There's been quite a bit of activity since that initial assessment.
I increased my overall exposure from $30K, total to $120K. The extra funds went into 2 of the three platforms based on my preference.
Here's a detailed summary of where things stand across the three:
I ended up investing in a total of 6 opportunities with PeerStreet. Not a single one went as planned. Half was paid off reasonably early, which meant wasted time (and interest) reallocating funds to new investments. And the other half either went into default or were late on payments, with one notably going late for over eight months.
In fairness, I did end up getting my full principal amount of $10K back, but my effective return ended up being lower than expected.
I made a total of $1,209 in interest, against the $10K investment, which was re-allocated to different placements throughout the period. By the time I got the entire principal back, I had spent 20 months on this experiment. That's effectively an annualized return of 7.25% vs. the expected 9.25%.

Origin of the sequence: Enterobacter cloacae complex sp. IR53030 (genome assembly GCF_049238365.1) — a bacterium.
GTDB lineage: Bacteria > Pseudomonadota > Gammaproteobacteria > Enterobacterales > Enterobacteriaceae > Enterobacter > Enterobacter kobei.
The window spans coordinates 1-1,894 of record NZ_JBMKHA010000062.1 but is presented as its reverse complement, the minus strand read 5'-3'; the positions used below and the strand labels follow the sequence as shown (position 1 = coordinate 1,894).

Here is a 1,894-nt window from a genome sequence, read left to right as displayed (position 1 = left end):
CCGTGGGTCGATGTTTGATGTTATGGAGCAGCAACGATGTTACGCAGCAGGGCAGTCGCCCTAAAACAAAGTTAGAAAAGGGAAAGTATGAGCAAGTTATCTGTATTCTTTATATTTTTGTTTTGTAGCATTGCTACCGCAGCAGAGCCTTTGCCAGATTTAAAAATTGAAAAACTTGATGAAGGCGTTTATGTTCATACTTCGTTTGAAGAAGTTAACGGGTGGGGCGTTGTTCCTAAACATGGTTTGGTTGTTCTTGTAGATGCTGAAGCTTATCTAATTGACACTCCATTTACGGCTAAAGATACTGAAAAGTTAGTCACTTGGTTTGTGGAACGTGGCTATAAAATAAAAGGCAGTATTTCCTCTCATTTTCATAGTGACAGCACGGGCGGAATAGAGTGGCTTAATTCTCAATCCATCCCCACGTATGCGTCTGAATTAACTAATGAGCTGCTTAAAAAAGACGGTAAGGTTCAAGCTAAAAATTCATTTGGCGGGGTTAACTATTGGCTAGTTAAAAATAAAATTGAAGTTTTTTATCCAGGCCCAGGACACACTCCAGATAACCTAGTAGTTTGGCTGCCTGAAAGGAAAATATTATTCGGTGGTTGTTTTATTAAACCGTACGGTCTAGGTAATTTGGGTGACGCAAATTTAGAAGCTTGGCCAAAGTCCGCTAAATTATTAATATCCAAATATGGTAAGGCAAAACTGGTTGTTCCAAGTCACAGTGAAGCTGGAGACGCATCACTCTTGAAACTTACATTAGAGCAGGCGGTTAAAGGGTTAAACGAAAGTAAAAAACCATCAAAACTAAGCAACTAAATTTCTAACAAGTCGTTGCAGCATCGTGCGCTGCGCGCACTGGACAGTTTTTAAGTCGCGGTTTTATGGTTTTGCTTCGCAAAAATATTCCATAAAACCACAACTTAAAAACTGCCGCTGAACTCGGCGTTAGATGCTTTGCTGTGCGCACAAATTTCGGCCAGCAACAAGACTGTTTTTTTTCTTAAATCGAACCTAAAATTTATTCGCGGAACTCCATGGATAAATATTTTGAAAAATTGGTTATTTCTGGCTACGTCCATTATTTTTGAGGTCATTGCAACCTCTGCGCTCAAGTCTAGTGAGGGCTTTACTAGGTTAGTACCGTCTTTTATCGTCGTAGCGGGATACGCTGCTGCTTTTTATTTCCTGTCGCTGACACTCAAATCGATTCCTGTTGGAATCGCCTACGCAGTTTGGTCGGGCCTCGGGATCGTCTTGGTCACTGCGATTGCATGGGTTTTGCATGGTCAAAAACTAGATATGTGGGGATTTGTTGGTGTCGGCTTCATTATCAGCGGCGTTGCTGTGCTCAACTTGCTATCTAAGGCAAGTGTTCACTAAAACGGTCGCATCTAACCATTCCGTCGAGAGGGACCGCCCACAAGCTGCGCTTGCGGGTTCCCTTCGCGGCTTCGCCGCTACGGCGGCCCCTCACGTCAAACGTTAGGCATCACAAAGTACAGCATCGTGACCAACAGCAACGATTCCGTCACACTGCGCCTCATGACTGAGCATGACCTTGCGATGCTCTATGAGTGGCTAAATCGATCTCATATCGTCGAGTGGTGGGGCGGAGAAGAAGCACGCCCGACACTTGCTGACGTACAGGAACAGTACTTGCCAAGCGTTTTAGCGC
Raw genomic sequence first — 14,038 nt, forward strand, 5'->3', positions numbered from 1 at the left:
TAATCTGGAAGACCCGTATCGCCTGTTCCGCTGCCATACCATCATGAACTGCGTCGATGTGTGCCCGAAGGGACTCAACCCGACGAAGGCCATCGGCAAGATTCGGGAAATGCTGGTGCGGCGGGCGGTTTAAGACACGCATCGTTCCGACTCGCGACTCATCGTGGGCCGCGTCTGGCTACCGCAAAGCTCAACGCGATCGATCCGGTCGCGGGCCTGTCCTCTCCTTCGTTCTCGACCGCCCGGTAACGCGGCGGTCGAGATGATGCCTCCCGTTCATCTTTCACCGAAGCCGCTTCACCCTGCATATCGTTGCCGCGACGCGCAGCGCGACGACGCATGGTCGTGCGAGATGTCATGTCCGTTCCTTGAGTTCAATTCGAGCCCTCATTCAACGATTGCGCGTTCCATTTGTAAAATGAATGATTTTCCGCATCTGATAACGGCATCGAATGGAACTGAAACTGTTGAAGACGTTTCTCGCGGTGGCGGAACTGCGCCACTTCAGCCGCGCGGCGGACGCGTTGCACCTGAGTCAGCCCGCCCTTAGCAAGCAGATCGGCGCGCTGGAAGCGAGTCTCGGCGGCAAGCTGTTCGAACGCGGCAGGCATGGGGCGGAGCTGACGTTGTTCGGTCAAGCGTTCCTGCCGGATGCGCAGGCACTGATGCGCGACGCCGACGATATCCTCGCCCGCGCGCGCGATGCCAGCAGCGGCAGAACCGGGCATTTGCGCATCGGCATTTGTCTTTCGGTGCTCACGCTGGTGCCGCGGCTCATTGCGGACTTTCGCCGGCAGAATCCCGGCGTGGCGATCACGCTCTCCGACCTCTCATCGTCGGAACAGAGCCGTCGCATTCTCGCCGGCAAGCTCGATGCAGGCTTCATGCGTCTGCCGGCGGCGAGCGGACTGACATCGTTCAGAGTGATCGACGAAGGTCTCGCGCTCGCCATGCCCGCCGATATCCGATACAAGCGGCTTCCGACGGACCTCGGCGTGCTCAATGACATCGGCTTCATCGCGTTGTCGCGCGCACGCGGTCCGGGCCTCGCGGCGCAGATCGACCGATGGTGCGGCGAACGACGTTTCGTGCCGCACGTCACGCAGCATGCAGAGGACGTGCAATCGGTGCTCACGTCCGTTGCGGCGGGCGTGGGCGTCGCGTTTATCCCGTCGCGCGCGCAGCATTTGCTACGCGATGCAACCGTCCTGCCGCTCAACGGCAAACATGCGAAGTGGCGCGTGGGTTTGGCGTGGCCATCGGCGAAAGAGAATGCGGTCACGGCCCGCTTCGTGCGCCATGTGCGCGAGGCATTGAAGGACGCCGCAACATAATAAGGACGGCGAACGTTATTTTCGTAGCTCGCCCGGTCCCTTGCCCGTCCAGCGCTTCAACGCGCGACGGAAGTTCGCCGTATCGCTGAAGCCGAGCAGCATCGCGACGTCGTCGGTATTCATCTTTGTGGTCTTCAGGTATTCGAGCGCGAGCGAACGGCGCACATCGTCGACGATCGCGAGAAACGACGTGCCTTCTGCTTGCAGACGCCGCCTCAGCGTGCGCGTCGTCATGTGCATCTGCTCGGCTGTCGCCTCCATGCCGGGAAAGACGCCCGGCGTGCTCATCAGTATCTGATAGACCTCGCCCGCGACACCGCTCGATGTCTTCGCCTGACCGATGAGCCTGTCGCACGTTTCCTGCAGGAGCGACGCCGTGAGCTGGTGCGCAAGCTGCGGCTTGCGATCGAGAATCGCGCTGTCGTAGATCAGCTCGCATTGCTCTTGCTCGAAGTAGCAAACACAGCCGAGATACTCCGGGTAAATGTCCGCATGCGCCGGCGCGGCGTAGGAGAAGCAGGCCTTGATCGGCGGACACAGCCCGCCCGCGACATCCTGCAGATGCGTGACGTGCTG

I have since closed the account and shifted funds to another platform. The experiment helped me realize that I was not that interested in residential real estate crowdfunding. More on that at the end.
This platform was the most interesting one to me from the very beginning. I found their investments to be somewhat unique, and I liked their lower correlation to the overall market. My initial investment of $10K was in one of their litigation funds, with an expected return of 12% over 18 months.
I made a total of $1,521 in interest against that $10K investment. My principal was returned on-time, but with a lower yield than projected. The annualized return was 10.14%, which was lower than expected and a bit disappointing.
Despite the lower returns, I was impressed by how the YieldStreet team handled the investment and their communication. It was clear that the investment was not performing as expected, so they were very proactive about addressing it, and getting investors their money back.
I added another $25K investment about six months in, which was a commercial real-estate deal. It's expected to return 9.5% annually over 24 months. Unfortunately, the borrower is struggling to make the investment work, so it appears this one will not perform either. But since the LTV ratio is so low, the likelihood of getting my principal back should be reasonably high.